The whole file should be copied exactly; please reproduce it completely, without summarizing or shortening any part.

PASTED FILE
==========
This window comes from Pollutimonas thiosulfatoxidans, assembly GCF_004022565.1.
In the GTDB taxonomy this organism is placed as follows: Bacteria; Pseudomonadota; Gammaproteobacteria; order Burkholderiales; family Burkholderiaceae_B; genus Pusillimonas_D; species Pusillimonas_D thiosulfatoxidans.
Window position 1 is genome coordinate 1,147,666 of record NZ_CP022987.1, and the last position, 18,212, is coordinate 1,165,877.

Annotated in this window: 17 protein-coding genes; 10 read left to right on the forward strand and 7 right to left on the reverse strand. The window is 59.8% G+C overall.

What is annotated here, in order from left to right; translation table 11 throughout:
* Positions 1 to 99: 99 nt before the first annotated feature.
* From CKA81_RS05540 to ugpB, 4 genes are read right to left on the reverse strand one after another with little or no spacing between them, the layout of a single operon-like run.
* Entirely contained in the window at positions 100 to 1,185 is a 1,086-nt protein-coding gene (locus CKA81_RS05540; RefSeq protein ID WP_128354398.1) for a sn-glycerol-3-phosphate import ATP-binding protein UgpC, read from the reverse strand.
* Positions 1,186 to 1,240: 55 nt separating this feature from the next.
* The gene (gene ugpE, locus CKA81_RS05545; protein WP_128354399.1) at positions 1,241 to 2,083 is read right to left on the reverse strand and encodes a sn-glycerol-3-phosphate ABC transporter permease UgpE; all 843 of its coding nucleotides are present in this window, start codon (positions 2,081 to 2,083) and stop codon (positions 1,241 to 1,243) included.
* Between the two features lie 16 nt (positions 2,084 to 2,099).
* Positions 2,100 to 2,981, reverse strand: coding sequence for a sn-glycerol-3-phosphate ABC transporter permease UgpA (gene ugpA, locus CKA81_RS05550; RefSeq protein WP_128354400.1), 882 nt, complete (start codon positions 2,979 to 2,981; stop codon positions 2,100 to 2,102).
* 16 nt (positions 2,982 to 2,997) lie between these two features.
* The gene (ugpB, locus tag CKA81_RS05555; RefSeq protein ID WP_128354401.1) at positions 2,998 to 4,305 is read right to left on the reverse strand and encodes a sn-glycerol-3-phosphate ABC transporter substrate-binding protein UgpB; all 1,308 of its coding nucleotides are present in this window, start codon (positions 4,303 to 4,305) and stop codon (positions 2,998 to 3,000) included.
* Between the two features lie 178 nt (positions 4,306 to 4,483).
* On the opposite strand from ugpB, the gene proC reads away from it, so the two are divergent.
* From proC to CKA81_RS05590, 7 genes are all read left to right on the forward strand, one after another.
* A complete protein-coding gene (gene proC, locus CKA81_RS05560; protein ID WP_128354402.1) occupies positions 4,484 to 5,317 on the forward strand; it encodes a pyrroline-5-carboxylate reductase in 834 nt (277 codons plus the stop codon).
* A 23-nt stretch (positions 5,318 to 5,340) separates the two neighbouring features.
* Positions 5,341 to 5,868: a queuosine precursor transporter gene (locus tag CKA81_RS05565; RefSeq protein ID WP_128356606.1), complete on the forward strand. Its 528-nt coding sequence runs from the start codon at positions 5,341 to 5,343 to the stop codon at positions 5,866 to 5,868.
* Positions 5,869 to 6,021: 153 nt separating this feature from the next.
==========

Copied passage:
This window comes from Pollutimonas thiosulfatoxidans, assembly GCF_004022565.1.
In the GTDB taxonomy this organism is placed as follows: Bacteria; Pseudomonadota; Gammaproteobacteria; order Burkholderiales; family Burkholderiaceae_B; genus Pusillimonas_D; species Pusillimonas_D thiosulfatoxidans.
Window position 1 is genome coordinate 1,147,666 of record NZ_CP022987.1, and the last position, 18,212, is coordinate 1,165,877.

Annotated in this window: 17 protein-coding genes; 10 read left to right on the forward strand and 7 right to left on the reverse strand. The window is 59.8% G+C overall.

What is annotated here, in order from left to right; translation table 11 throughout:
* Positions 1 to 99: 99 nt before the first annotated feature.
* From CKA81_RS05540 to ugpB, 4 genes are read right to left on the reverse strand one after another with little or no spacing between them, the layout of a single operon-like run.
* Entirely contained in the window at positions 100 to 1,185 is a 1,086-nt protein-coding gene (locus CKA81_RS05540; RefSeq protein ID WP_128354398.1) for a sn-glycerol-3-phosphate import ATP-binding protein UgpC, read from the reverse strand.
* Positions 1,186 to 1,240: 55 nt separating this feature from the next.
* The gene (gene ugpE, locus CKA81_RS05545; protein WP_128354399.1) at positions 1,241 to 2,083 is read right to left on the reverse strand and encodes a sn-glycerol-3-phosphate ABC transporter permease UgpE; all 843 of its coding nucleotides are present in this window, start codon (positions 2,081 to 2,083) and stop codon (positions 1,241 to 1,243) included.
* Between the two features lie 16 nt (positions 2,084 to 2,099).
* Positions 2,100 to 2,981, reverse strand: coding sequence for a sn-glycerol-3-phosphate ABC transporter permease UgpA (gene ugpA, locus CKA81_RS05550; RefSeq protein WP_128354400.1), 882 nt, complete (start codon positions 2,979 to 2,981; stop codon positions 2,100 to 2,102).
* 16 nt (positions 2,982 to 2,997) lie between these two features.
* The gene (ugpB, locus tag CKA81_RS05555; RefSeq protein ID WP_128354401.1) at positions 2,998 to 4,305 is read right to left on the reverse strand and encodes a sn-glycerol-3-phosphate ABC transporter substrate-binding protein UgpB; all 1,308 of its coding nucleotides are present in this window, start codon (positions 4,303 to 4,305) and stop codon (positions 2,998 to 3,000) included.
* Between the two features lie 178 nt (positions 4,306 to 4,483).
* On the opposite strand from ugpB, the gene proC reads away from it, so the two are divergent.
* From proC to CKA81_RS05590, 7 genes are all read left to right on the forward strand, one after another.
* A complete protein-coding gene (gene proC, locus CKA81_RS05560; protein ID WP_128354402.1) occupies positions 4,484 to 5,317 on the forward strand; it encodes a pyrroline-5-carboxylate reductase in 834 nt (277 codons plus the stop codon).
* A 23-nt stretch (positions 5,318 to 5,340) separates the two neighbouring features.
* Positions 5,341 to 5,868: a queuosine precursor transporter gene (locus tag CKA81_RS05565; RefSeq protein ID WP_128356606.1), complete on the forward strand. Its 528-nt coding sequence runs from the start codon at positions 5,341 to 5,343 to the stop codon at positions 5,866 to 5,868.
* Positions 5,869 to 6,021: 153 nt separating this feature from the next.